Good morning. Let’s start off with the worst news: Vanderbilt’s basketball team lost to LSU 88-78, in spite of getting 26 points from Riley LaChance and 20 from Jeff Roberson. Over the last ten games, Roberson is averaging 20.1 ppg and LaChance is averaging 19.1 ppg. I like Vanderbilt’s incoming recruiting class, but let’s not downplay the fact that Vanderbilt is losing basically all of this year’s offensive production.
The baseball team beat Presbyterian 7-1 behind five scoreless innings from starter Maddux Conger, who got his first win of the season, and a 3-for-4 performance by freshman CF Pat DeMarco. Small sample size and all, but DeMarco’s triple-slash line is currently a ridiculous .647/.684/.824.
Vanderbilt football had a disappointing 5-7 season in 2017, but the Commodores were the only FBS school in Tennessee to see an attendance increase with their official attendance going from an average of 31,242 in 2016 to 31,341 in 2017.
That increase can be mostly explained by visiting fans. Vanderbilt didn’t have a single sellout in 2016, but sold out two games in 2017 — Kansas State and Alabama. You might recall that Kansas State brought a lot of its fans to the West End, and Alabama, well...
Also, the Georgia game drew 36,282. But the Missouri game — late in the season, and against a school without a large traveling fan base — drew just 22,910 fans, which was somehow less than the Alabama A&M game.
With all that said, as much as people want to chastise Vanderbilt fans for not showing up to games, attendance declines are a trend across college football. The SEC as a whole saw a 3.14 percent decline in average attendance from 2016 to 2017.
Today, Vanderbilt completes its two-game, midweek series against Presbyterian, going against the Blue Hose again at 4:00 PM CT on the SEC Network+ and WatchESPN.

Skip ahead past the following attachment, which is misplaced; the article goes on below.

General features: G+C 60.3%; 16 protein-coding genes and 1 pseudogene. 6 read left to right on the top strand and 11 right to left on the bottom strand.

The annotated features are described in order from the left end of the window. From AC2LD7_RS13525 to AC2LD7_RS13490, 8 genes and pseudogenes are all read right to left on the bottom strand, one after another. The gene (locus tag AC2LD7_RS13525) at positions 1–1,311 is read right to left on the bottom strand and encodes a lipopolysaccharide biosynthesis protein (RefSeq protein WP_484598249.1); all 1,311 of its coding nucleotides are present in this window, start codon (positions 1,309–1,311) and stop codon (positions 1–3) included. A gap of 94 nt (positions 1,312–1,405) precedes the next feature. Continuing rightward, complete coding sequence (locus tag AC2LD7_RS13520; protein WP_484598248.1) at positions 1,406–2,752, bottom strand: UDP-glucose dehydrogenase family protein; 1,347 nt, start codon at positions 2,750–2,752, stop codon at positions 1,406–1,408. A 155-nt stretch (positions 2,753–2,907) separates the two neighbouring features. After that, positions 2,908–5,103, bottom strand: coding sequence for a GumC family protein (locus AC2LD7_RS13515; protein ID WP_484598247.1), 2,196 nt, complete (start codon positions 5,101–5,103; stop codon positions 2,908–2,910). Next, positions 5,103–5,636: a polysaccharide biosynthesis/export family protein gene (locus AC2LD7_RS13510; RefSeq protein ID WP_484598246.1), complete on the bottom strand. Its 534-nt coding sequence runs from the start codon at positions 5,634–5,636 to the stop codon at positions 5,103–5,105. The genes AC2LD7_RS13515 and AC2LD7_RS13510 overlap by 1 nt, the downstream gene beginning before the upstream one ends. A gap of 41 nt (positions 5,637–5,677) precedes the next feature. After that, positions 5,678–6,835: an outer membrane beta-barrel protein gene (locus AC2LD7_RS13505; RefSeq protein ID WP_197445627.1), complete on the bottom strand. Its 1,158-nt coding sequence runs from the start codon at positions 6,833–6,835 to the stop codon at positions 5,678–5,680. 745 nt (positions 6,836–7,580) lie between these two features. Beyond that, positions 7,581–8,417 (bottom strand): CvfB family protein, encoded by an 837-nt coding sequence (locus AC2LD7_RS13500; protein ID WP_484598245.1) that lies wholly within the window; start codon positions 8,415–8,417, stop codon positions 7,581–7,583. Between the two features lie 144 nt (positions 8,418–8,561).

Off the West End
The NCAA denied Louisville’s appeal yesterday, meaning that all of Louisville’s wins from 2011-15, including the 2013 championship, are now vacated. The national championship banner came down shortly after the ruling.
I have a few thoughts on this. A rather popular opinion is that everybody remembers that they actually won the title that year, and so vacating the title is meaningless. But that only considers people who remember 2013. If you don’t remember it, your first experience with Louisville’s 2013 national championship will also include the knowledge that it was vacated, and maybe you’ll learn why it was vacated as well. When I was a kid, I remember finding out that Memphis State made the 1985 Final Four — only I also promptly learned that the NCAA also vacated that appearance.
Another opinion is that this is just a slap on the wrist, because vacating wins in the official record book doesn’t actually mean anything. I think this mostly ignores that there are financial penalties involved; Louisville has to return its revenue share from all the vacated NCAA Tournament games from 2011-15. That’s a not-insignificant sum for a 16-seed that gets bounced in the first round, never mind a national champion. What’s more, in most previous cases where a program was found to have used an ineligible player, they had to vacate some wins. Louisville had to vacate a national title. That’s a little bit different.
About 3 in 10,000 high school basketball players go on to play in the NBA. At Kinston High School in North Carolina, that number is about 1 out of 52.7.
Hel-lo, Ole Miss, my old friend. We’re tied for last with you again.
Lindsey Vonn took the bronze in her final Olympic ski run. Jessie Diggins and Kikkan Randall ended a 42-year United States cross-country skiing medal drought by taking the gold. Still, the U.S. is in a tie for fourth with France and the Netherlands in the medal count, behind Norway, Germany, and Canada. And they won’t be winning a medal in men’s hockey after being eliminated by the Czech Republic in the quarterfinals.